My wife and I don’t get out as often as we’d like, but every once in a while, a Gift Horse comes along and it would be impolite, neigh (!) foolish, to look it in the mouth.
Such a Gift Horse trotted along on Tuesday when, by a combination of circumstances and generosity, we found ourselves as premature Empty Nesters: my stepdaughter was staying over at her dad’s; and our sons had been invited for a joint sleepover at one of the oldest lad’s classmates’.
What were we to do? Stare at the telly all night? Indulge our fantasises with an evening of wild passion? Nah! Seen that, done that. Got the chafing scars.
This Gift Horse was presenting us with the chance to get out of the house. Together. Sans babysitting fee. So like a couple of racehorses approaching Beecher’s Brook, we jump at it.
And thus we found ourselves in the posh and plush surroundings of the upstairs restaurant of The Wells in London’s uber-expensive Hampstead.
It’s owned by the sister of the London Evening Standard’s uber-critic Fay Maschler and we figured that if it was good enough for her, then it would most certainly be good enough for us.
Located in the beautiful leafy back streets of the universe’s most expensive village (pop. Wealthy Americans, Russians, Japanese, celebrities and bankers), the Wells is part-pub, part-restaurant, both effortlessly set in a magnificent townhouse.
This was our opportunity to feel like we had ‘arrived’. And we did. We felt it. At the table next to ours sat four Extremely Rich Older Folk who we earwigged throughout our meal as they bragged on and on and on about knowing Simon Cowell’s brother, about holidaying at Sandy Lanes (the world’s playground for the super-rich), about rubbing shoulders with billionaires, and about money, money, money – both making it and spending it.
Whatevs…they still went to the toilet after every course. Just like us normal folk.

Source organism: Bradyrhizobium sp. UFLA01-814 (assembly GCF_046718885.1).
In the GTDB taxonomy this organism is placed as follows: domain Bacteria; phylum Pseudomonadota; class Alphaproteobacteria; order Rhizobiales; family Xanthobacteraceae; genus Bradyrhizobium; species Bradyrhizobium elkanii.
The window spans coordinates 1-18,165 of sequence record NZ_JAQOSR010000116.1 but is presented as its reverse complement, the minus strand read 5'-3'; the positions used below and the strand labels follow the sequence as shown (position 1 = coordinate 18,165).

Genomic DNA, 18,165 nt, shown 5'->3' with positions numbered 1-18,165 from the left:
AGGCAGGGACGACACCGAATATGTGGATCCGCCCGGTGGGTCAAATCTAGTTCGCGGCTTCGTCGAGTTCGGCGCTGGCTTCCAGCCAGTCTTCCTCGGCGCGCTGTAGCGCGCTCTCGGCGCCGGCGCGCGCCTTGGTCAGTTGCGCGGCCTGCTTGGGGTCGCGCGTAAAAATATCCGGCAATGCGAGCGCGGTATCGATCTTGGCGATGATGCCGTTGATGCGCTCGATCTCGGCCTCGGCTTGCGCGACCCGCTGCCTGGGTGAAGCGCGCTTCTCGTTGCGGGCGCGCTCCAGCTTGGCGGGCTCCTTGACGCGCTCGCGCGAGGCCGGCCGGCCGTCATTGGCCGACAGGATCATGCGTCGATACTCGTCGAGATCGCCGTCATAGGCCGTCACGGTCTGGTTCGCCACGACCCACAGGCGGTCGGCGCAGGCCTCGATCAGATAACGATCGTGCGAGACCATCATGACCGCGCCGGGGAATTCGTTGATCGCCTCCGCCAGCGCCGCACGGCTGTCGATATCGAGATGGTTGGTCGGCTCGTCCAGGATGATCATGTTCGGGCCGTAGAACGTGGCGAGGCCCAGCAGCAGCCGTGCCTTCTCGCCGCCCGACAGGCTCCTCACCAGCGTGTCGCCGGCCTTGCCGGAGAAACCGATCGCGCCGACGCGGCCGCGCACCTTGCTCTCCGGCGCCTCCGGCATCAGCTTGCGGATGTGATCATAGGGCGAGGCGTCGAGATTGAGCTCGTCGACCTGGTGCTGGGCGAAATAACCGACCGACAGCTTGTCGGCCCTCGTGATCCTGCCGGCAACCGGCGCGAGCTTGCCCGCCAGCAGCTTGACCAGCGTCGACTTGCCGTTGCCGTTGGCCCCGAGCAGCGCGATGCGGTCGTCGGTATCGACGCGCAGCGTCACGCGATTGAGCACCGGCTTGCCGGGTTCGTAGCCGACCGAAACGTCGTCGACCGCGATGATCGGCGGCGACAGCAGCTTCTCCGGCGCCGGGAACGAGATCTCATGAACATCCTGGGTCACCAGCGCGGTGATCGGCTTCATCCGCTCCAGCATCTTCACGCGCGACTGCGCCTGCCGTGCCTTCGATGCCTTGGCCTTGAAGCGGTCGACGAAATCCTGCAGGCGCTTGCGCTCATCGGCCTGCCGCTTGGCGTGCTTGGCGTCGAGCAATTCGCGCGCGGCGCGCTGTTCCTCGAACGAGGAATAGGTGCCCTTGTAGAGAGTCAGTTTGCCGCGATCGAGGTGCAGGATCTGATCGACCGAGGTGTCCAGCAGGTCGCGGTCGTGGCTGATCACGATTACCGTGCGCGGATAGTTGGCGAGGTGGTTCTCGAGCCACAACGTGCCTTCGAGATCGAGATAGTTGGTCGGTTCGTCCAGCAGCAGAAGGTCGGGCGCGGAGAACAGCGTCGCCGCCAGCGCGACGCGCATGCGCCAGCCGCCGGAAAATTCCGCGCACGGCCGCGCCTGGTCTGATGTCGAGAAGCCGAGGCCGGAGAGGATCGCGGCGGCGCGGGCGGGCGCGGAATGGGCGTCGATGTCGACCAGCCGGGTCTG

Besides, we were pretty flush ourselves, what with saving on the babysitter fees, so we were there to fill our boots. Eat now, pay later. On the credit card.
Surprisingly, though, it didn’t turn out as expensive as we’d anticipated – around £50 a head, with a delicious bright and zingy bottle of Yealand Chenin Blanc included. Perhaps we should do this more often.
But what of the food?
My Successful Other Half started with ham hock, pea salad with a poached egg and mustard sauce.
I went for scallops on pureed potato. Hers was a little on the large side for a starter, and the ham a bit too firm compared to the slow-cooker gammon I make at home, but delicious nonetheless. My scallops were perfectly cooked, though the puree was a touch too sloppy to pick up with my wide-pronged fork.
The mains, though, were a triumph.
The missus chose organic salmon with caramelized fennel, kale and a caper, dill and white wine sauce, based mainly on the fact that I’m allergic to fish so never cook it at home, plus she wouldn’t have to share it with me.
But it was my main, I’m glad to report, that stole the show: a plate of thickly-sliced salt beef brisket that was as melt-in-the-mouth soft as it was meaty, served with turned boiled new potatoes and a tart mustard sauce.
My wife finished with an oozing, scrumptious sticky toffee pudding.
While I, as usual, went for the cheeseboard, which was both generous in portion-sized, and imaginative in the chosen cheeses: palate-tingling Montgomery Cheddar, creamy Roblechon and tastebud-exploding Lanark Blue.
And the Scores on the Doors?
Average of total: 8